Q&As

While appreciating that the position is frequently changing, with regard to arbitration-related applications to the courts of England and Wales, how, if at all, should parties approach such applications differently in light of the impact of the coronavirus (COVID-19) on HMCTS?

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Produced in partnership with Sara Masters QC of Twenty Essex
Published on LexisPSL on 27/03/2020

The following Arbitration Q&A produced in partnership with Sara Masters QC of Twenty Essex provides comprehensive and up to date legal information covering:

  • While appreciating that the position is frequently changing, with regard to arbitration-related applications to the courts of England and Wales, how, if at all, should parties approach such applications differently in light of the impact of the coronavirus (COVID-19) on HMCTS?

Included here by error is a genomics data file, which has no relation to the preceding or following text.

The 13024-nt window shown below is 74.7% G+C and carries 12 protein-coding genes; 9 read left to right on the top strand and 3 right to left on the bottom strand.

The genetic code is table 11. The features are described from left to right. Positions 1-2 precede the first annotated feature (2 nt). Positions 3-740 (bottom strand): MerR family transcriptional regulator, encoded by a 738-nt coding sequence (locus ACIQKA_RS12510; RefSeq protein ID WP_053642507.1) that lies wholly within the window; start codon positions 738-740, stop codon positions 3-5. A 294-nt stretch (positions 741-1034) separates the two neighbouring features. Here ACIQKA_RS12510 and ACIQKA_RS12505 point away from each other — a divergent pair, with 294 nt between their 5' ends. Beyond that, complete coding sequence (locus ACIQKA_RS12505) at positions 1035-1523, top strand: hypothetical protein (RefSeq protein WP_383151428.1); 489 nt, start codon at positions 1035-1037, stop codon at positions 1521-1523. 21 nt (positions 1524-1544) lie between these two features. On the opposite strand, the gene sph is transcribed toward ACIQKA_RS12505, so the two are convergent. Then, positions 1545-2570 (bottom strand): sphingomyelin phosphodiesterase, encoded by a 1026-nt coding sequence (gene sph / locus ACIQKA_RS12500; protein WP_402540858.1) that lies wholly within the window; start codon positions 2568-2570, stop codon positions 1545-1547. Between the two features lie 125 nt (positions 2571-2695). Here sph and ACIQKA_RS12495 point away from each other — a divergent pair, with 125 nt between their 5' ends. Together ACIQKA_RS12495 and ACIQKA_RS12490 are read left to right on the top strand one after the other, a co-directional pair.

While appreciating that the position is frequently changing, with regard to arbitration-related applications to the courts of England and Wales, how, if at all, should parties approach such applications differently in light of the impact of the coronavirus (COVID-19) on HMCTS?

Under the Arbitration Act 1996 (AA 1996), the courts of England and Wales have wide powers to support arbitration. These include measures to support the commencement of an arbitration or a pending reference (eg, applications to appoint arbitrators, anti-suit injunctions and other interim measures under AA 1996, s 44) and challenges/appeals or other applications after an award has been issued.

With the ever-increasing impact of coronavirus, the first question is whether a court application is necessary at all. Consistent with the policies of limited court intervention and party autonomy underpinning the AA 1996, the tribunal should be the first, and increasingly the last, port

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